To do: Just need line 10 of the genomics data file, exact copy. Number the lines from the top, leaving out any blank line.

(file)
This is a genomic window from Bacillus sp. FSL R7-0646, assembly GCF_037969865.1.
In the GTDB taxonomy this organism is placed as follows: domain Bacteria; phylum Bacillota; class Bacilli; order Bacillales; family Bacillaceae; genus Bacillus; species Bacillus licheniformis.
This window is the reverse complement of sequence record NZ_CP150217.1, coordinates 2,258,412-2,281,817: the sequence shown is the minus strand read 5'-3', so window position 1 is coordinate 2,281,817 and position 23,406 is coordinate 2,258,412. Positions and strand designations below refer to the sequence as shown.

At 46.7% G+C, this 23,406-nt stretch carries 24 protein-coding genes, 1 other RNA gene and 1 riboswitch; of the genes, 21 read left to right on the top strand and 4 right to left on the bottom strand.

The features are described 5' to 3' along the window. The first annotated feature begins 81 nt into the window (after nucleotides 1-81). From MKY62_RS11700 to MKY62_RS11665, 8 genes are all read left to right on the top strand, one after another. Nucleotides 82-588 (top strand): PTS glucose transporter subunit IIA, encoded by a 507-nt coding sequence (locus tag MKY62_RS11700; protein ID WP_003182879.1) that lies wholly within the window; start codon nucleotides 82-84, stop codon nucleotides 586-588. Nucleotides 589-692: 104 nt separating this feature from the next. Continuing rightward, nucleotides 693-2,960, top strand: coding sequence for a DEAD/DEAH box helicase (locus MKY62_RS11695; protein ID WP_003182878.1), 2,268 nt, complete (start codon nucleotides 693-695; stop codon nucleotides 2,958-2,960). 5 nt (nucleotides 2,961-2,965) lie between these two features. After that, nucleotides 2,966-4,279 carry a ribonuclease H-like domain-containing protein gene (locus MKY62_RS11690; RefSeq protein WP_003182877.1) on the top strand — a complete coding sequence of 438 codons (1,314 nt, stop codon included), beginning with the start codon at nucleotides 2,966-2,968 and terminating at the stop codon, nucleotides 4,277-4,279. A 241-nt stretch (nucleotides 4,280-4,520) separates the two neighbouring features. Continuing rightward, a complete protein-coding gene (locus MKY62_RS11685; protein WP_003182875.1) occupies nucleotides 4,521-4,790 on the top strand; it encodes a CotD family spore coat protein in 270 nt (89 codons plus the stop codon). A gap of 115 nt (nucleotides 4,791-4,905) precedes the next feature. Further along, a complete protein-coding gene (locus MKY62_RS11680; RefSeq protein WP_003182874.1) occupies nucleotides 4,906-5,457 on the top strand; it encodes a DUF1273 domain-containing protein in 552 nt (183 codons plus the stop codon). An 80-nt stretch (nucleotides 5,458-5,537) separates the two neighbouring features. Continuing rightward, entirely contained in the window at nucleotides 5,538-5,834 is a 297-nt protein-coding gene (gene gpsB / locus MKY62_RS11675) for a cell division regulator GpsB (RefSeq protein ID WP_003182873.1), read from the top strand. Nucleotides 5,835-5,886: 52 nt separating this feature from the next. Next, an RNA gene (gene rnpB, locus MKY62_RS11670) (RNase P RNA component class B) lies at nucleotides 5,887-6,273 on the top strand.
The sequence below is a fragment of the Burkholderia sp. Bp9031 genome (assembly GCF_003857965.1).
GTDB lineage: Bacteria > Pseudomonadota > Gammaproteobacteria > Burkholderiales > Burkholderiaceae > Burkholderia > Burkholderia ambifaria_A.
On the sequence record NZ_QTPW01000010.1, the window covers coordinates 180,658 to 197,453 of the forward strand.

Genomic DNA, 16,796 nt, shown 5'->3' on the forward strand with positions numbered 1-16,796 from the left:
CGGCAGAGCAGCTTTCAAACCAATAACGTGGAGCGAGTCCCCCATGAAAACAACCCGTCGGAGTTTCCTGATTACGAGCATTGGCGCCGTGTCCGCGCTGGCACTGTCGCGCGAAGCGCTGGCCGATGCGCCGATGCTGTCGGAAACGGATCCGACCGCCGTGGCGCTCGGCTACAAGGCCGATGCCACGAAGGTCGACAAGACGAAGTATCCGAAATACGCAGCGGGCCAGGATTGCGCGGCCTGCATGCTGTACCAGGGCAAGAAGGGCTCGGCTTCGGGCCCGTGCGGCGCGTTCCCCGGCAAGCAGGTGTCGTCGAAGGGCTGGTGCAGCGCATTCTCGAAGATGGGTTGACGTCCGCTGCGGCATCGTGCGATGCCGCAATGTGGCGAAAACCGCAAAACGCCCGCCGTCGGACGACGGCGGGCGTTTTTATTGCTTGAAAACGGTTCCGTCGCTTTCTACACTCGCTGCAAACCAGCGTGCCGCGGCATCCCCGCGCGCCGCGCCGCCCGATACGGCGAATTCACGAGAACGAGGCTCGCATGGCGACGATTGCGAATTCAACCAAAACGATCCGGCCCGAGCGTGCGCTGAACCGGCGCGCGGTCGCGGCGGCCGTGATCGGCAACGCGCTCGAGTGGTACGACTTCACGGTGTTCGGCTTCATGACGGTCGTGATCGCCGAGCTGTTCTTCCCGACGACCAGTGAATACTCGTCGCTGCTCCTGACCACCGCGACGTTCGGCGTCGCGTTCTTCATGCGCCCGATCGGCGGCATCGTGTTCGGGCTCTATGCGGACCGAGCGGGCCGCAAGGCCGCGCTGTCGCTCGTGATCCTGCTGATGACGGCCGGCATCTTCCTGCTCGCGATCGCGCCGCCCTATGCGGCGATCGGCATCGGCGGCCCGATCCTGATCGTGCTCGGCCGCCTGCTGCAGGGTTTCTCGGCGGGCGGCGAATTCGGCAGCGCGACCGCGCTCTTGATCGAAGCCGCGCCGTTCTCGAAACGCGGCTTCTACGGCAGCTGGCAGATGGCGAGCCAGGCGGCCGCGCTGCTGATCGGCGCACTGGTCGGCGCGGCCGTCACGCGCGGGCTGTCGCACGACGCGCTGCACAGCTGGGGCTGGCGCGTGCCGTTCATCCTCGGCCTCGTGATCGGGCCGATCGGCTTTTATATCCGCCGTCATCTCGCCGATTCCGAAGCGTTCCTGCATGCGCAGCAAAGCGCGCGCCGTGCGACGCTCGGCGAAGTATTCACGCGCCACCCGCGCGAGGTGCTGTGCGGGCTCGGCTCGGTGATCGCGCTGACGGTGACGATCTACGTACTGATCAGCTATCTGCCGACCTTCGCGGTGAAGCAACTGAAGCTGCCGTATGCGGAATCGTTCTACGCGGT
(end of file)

CGGCAGAGCAGCTTTCAAACCAATAACGTGGAGCGAGTCCCCCATGAAAACAACCCGTCGGAGTTTCCTGATTACGAGCATTGGCGCCGTGTCCGCGCTGGCACTGTCGCGCGAAGCGCTGGCCGATGCGCCGATGCTGTCGGAAACGGATCCGACCGCCGTGGCGCTCGGCTACAAGGCCGATGCCACGAAGGTCGACAAGACGAAGTATCCGAAATACGCAGCGGGCCAGGATTGCGCGGCCTGCATGCTGTACCAGGGCAAGAAGGGCTCGGCTTCGGGCCCGTGCGGCGCGTTCCCCGGCAAGCAGGTGTCGTCGAAGGGCTGGTGCAGCGCATTCTCGAAGATGGGTTGACGTCCGCTGCGGCATCGTGCGATGCCGCAATGTGGCGAAAACCGCAAAACGCCCGCCGTCGGACGACGGCGGGCGTTTTTATTGCTTGAAAACGGTTCCGTCGCTTTCTACACTCGCTGCAAACCAGCGTGCCGCGGCATCCCCGCGCGCCGCGCCGCCCGATACGGCGAATTCACGAGAACGAGGCTCGCATGGCGACGATTGCGAATTCAACCAAAACGATCCGGCCCGAGCGTGCGCTGAACCGGCGCGCGGTCGCGGCGGCCGTGATCGGCAACGCGCTCGAGTGGTACGACTTCACGGTGTTCGGCTTCATGACGGTCGTGATCGCCGAGCTGTTCTTCCCGACGACCAGTGAATACTCGTCGCTGCTCCTGACCACCGCGACGTTCGGCGTCGCGTTCTTCATGCGCCCGATCGGCGGCATCGTGTTCGGGCTCTATGCGGACCGAGCGGGCCGCAAGGCCGCGCTGTCGCTCGTGATCCTGCTGATGACGGCCGGCATCTTCCTGCTCGCGATCGCGCCGCCCTATGCGGCGATCGGCATCGGCGGCCCGATCCTGATCGTGCTCGGCCGCCTGCTGCAGGGTTTCTCGGCGGGCGGCGAATTCGGCAGCGCGACCGCGCTCTTGATCGAAGCCGCGCCGTTCTCGAAACGCGGCTTCTACGGCAGCTGGCAGATGGCGAGCCAGGCGGCCGCGCTGCTGATCGGCGCACTGGTCGGCGCGGCCGTCACGCGCGGGCTGTCGCACGACGCGCTGCACAGCTGGGGCTGGCGCGTGCCGTTCATCCTCGGCCTCGTGATCGGGCCGATCGGCTTTTATATCCGCCGTCATCTCGCCGATTCCGAAGCGTTCCTGCATGCGCAGCAAAGCGCGCGCCGTGCGACGCTCGGCGAAGTATTCACGCGCCACCCGCGCGAGGTGCTGTGCGGGCTCGGCTCGGTGATCGCGCTGACGGTGACGATCTACGTACTGATCAGCTATCTGCCGACCTTCGCGGTGAAGCAACTGAAGCTGCCGTATGCGGAATCGTTCTACGCGGT